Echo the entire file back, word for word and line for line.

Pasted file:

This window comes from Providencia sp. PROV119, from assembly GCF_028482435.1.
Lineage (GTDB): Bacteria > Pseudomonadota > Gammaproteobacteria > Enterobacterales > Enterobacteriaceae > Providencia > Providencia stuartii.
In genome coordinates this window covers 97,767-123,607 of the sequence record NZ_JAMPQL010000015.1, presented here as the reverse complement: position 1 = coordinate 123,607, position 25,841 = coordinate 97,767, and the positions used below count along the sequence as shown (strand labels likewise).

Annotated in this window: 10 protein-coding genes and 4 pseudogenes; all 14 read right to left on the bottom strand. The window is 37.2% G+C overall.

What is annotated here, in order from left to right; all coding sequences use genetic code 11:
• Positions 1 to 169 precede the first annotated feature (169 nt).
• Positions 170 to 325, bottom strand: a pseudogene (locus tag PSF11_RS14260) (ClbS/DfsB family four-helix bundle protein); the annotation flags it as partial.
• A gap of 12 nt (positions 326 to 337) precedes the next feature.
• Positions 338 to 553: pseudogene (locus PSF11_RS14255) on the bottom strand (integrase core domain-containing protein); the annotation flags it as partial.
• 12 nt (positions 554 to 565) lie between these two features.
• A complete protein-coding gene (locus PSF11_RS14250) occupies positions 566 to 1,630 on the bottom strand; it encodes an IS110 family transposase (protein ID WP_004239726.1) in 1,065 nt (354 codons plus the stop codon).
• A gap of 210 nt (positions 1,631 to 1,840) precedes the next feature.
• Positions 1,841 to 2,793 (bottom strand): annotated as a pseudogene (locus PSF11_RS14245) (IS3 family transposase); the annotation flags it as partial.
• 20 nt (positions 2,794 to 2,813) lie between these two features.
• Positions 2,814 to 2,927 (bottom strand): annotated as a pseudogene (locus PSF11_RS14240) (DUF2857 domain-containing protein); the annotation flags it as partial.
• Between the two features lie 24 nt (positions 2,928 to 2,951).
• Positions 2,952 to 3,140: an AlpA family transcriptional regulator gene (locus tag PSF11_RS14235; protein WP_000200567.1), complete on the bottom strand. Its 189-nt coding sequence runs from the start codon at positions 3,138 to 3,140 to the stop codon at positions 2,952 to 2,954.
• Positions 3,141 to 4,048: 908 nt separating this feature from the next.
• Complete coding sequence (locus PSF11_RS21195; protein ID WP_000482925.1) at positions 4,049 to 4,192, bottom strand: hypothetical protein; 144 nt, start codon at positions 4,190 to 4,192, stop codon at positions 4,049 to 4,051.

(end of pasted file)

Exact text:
This window comes from Providencia sp. PROV119, from assembly GCF_028482435.1.
Lineage (GTDB): Bacteria > Pseudomonadota > Gammaproteobacteria > Enterobacterales > Enterobacteriaceae > Providencia > Providencia stuartii.
In genome coordinates this window covers 97,767-123,607 of the sequence record NZ_JAMPQL010000015.1, presented here as the reverse complement: position 1 = coordinate 123,607, position 25,841 = coordinate 97,767, and the positions used below count along the sequence as shown (strand labels likewise).

Annotated in this window: 10 protein-coding genes and 4 pseudogenes; all 14 read right to left on the bottom strand. The window is 37.2% G+C overall.

What is annotated here, in order from left to right; all coding sequences use genetic code 11:
• Positions 1 to 169 precede the first annotated feature (169 nt).
• Positions 170 to 325, bottom strand: a pseudogene (locus tag PSF11_RS14260) (ClbS/DfsB family four-helix bundle protein); the annotation flags it as partial.
• A gap of 12 nt (positions 326 to 337) precedes the next feature.
• Positions 338 to 553: pseudogene (locus PSF11_RS14255) on the bottom strand (integrase core domain-containing protein); the annotation flags it as partial.
• 12 nt (positions 554 to 565) lie between these two features.
• A complete protein-coding gene (locus PSF11_RS14250) occupies positions 566 to 1,630 on the bottom strand; it encodes an IS110 family transposase (protein ID WP_004239726.1) in 1,065 nt (354 codons plus the stop codon).
• A gap of 210 nt (positions 1,631 to 1,840) precedes the next feature.
• Positions 1,841 to 2,793 (bottom strand): annotated as a pseudogene (locus PSF11_RS14245) (IS3 family transposase); the annotation flags it as partial.
• 20 nt (positions 2,794 to 2,813) lie between these two features.
• Positions 2,814 to 2,927 (bottom strand): annotated as a pseudogene (locus PSF11_RS14240) (DUF2857 domain-containing protein); the annotation flags it as partial.
• Between the two features lie 24 nt (positions 2,928 to 2,951).
• Positions 2,952 to 3,140: an AlpA family transcriptional regulator gene (locus tag PSF11_RS14235; protein WP_000200567.1), complete on the bottom strand. Its 189-nt coding sequence runs from the start codon at positions 3,138 to 3,140 to the stop codon at positions 2,952 to 2,954.
• Positions 3,141 to 4,048: 908 nt separating this feature from the next.
• Complete coding sequence (locus PSF11_RS21195; protein ID WP_000482925.1) at positions 4,049 to 4,192, bottom strand: hypothetical protein; 144 nt, start codon at positions 4,190 to 4,192, stop codon at positions 4,049 to 4,051.